Image Recognition Shows a Link Between Cars and Demographics
Stanford students created an algorithm that recognizes car brands and models, then sought out car ownership trends among 200 cities.
Computer vision, the technology meant to help computers "see" like human eyes do, is becoming more and more prevalent in our daily lives. For example, when your iPhone recognizes your face in a photo, that's computer vision. Students at Stanford have recently found a way to use computer vision to help computers interpret images of cars.
I spoke with researcher Jonathan Krause to find out more. Krause studied images of cars, and realized that the 2-D images had trouble recognizing the 3-D objects in the photos. “I had been doing some research on trying to distinguish cars and images automatically,” he said.
Krause then brainstormed with his colleagues, Timnit Gebru, Yilun Wang, and Duyun Chen and they decided to create an image-based algorithm to find correlations between cars and socioeconomic trends like income and location.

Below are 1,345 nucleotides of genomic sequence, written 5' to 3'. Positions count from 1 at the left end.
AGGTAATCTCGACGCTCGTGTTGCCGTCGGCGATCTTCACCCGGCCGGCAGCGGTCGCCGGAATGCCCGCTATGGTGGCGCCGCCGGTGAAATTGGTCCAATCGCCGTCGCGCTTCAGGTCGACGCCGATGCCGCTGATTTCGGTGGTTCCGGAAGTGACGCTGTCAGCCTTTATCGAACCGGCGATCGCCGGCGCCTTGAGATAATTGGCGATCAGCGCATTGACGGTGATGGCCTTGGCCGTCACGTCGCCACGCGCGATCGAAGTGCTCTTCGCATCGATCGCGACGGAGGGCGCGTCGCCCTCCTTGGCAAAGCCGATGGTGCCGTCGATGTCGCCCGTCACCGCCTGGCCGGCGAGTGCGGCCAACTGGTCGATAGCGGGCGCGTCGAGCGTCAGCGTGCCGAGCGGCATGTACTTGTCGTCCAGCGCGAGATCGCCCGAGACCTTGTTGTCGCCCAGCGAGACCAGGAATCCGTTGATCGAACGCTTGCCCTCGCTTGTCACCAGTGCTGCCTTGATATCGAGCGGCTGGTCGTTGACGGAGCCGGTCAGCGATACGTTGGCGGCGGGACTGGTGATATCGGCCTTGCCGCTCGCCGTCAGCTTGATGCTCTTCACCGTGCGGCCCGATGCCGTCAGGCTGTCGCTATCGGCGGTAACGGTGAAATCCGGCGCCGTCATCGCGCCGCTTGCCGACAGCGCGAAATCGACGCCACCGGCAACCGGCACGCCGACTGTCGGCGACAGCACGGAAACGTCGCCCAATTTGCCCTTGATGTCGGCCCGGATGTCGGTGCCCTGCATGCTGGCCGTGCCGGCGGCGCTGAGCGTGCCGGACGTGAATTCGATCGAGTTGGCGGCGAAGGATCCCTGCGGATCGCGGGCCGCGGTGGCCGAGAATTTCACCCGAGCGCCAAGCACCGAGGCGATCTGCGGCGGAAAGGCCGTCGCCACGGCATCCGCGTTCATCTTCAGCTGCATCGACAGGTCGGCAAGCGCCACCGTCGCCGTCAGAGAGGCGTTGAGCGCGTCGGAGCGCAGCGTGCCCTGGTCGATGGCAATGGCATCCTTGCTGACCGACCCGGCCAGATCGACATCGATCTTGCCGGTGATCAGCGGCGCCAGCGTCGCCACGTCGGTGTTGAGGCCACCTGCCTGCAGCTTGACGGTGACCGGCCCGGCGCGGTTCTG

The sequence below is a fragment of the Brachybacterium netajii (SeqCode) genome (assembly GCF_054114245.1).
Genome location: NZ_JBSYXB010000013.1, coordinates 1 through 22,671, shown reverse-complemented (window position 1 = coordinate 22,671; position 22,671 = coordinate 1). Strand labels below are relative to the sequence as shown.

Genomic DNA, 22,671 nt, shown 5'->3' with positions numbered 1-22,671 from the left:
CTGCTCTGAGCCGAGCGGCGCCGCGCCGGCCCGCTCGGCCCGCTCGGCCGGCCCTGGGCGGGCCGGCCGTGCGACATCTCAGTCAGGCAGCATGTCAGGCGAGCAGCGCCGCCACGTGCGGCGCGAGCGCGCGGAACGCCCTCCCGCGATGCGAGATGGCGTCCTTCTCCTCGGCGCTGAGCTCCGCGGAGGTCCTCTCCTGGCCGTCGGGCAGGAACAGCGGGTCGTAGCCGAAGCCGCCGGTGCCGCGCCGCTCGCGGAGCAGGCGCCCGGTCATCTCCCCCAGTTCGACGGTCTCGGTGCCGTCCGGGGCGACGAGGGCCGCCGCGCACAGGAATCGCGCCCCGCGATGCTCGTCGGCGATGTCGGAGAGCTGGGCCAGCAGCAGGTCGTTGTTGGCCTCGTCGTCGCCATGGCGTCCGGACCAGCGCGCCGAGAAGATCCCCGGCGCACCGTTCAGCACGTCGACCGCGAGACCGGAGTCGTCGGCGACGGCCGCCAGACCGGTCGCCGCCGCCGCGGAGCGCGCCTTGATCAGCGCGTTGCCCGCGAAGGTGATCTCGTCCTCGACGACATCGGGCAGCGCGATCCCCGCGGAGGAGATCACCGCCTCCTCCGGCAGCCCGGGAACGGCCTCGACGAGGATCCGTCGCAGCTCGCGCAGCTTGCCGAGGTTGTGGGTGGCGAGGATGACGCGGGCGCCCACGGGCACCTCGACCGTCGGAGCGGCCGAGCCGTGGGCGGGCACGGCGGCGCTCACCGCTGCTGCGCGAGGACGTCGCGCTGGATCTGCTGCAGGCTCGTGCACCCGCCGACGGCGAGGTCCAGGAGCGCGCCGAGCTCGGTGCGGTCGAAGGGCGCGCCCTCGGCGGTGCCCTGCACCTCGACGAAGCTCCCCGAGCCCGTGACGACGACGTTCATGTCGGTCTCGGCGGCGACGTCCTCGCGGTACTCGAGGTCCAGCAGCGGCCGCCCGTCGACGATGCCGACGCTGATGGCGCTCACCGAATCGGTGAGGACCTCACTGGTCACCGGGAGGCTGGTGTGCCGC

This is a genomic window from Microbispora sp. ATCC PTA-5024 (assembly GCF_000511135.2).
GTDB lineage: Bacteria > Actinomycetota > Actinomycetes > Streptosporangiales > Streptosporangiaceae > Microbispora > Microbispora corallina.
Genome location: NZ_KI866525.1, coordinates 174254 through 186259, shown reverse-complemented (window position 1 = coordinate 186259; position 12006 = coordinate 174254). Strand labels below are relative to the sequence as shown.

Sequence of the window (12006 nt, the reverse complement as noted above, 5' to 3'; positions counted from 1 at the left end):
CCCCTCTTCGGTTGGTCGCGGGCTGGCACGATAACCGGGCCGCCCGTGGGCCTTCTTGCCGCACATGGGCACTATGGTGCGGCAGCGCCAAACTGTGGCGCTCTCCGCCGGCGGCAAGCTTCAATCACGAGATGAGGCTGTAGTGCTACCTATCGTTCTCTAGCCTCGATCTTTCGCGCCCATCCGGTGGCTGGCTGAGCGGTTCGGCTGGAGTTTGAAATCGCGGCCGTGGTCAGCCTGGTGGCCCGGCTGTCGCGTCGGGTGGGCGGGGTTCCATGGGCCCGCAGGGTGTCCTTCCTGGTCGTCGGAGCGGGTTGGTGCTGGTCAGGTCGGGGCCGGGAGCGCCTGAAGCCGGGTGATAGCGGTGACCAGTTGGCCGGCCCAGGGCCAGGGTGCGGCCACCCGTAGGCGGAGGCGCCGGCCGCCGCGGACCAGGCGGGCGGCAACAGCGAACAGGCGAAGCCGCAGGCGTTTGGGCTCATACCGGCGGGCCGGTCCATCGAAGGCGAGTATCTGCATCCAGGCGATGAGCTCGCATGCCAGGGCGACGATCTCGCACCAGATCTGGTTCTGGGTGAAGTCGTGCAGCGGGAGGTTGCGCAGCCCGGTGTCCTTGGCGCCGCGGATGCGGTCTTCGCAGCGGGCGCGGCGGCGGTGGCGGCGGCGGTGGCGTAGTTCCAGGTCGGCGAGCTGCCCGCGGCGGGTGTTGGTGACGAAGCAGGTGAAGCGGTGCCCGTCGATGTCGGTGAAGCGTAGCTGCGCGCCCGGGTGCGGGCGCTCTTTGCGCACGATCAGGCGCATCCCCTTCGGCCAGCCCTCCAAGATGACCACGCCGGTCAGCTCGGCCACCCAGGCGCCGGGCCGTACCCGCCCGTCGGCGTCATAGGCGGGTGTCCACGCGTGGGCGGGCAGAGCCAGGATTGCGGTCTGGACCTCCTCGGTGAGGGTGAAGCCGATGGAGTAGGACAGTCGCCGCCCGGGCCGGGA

To do this, the team found images from Cars.com, grouped them into car categories, labeling vehicles as sedans, trucks, minivans, or and vans, speaking with car experts to ensure the accuracy of each category. They then found existing car data on Google Streetview and compared this with socioeconomic statistics from more than 200 cities.
The research team found that coastal cities tend to have more foreign luxury cars, like BMWs and Audis. This makes sense, as a recent census report showed that the coasts California, Florida and New England have high-income households.
The team also found that the Ford F-150 is common in nearly every region except New England, San Francisco has a lot of Toyota Priuses, and households with an average median income tend to have foreign cars, rather than American cars. The car brand that is most associated with having a graduate degree is Audi. The city with the highest fuel efficiency was Burlington, Vermont.
The study began in 2013 and was officially completed this past May. Krause and his fellow researchers presented the results earlier this year as the culmination of Stanford’s computer science Ph.D. program.
This is not the first time image recognition has been used with cars. In 2012, eBay launched its Motors app, which lets customers to find cars by model, make and price range. Users could upload photos of cars, and the app used image recognition to generate keywords so that the correct car would appear in searches.